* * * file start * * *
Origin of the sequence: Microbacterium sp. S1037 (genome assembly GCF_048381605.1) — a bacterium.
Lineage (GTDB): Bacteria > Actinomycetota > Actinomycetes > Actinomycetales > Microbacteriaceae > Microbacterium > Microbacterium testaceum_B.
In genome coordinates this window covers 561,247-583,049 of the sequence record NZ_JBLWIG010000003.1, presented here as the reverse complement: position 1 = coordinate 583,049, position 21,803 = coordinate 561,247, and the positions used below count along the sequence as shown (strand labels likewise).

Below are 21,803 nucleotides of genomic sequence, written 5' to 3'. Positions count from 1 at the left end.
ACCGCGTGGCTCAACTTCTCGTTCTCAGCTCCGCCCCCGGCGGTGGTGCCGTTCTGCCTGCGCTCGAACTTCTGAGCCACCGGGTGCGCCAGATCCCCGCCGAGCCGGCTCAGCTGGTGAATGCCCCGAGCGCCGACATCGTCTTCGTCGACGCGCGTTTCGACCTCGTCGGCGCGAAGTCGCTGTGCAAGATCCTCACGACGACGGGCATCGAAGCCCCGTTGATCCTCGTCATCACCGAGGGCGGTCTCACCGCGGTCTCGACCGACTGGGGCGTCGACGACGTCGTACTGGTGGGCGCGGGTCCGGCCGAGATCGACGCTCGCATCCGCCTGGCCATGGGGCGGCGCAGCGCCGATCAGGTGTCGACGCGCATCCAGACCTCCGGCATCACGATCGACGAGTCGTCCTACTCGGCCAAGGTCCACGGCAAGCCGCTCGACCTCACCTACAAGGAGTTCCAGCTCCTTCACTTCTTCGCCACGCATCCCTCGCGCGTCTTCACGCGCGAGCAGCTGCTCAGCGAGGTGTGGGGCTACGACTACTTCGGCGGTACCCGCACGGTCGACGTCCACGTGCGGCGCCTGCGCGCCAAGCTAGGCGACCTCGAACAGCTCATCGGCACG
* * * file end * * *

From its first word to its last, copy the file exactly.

Origin of the sequence: Microbacterium sp. S1037 (genome assembly GCF_048381605.1) — a bacterium.
Lineage (GTDB): Bacteria > Actinomycetota > Actinomycetes > Actinomycetales > Microbacteriaceae > Microbacterium > Microbacterium testaceum_B.
In genome coordinates this window covers 561,247-583,049 of the sequence record NZ_JBLWIG010000003.1, presented here as the reverse complement: position 1 = coordinate 583,049, position 21,803 = coordinate 561,247, and the positions used below count along the sequence as shown (strand labels likewise).

Below are 21,803 nucleotides of genomic sequence, written 5' to 3'. Positions count from 1 at the left end.
ACCGCGTGGCTCAACTTCTCGTTCTCAGCTCCGCCCCCGGCGGTGGTGCCGTTCTGCCTGCGCTCGAACTTCTGAGCCACCGGGTGCGCCAGATCCCCGCCGAGCCGGCTCAGCTGGTGAATGCCCCGAGCGCCGACATCGTCTTCGTCGACGCGCGTTTCGACCTCGTCGGCGCGAAGTCGCTGTGCAAGATCCTCACGACGACGGGCATCGAAGCCCCGTTGATCCTCGTCATCACCGAGGGCGGTCTCACCGCGGTCTCGACCGACTGGGGCGTCGACGACGTCGTACTGGTGGGCGCGGGTCCGGCCGAGATCGACGCTCGCATCCGCCTGGCCATGGGGCGGCGCAGCGCCGATCAGGTGTCGACGCGCATCCAGACCTCCGGCATCACGATCGACGAGTCGTCCTACTCGGCCAAGGTCCACGGCAAGCCGCTCGACCTCACCTACAAGGAGTTCCAGCTCCTTCACTTCTTCGCCACGCATCCCTCGCGCGTCTTCACGCGCGAGCAGCTGCTCAGCGAGGTGTGGGGCTACGACTACTTCGGCGGTACCCGCACGGTCGACGTCCACGTGCGGCGCCTGCGCGCCAAGCTAGGCGACCTCGAACAGCTCATCGGCACG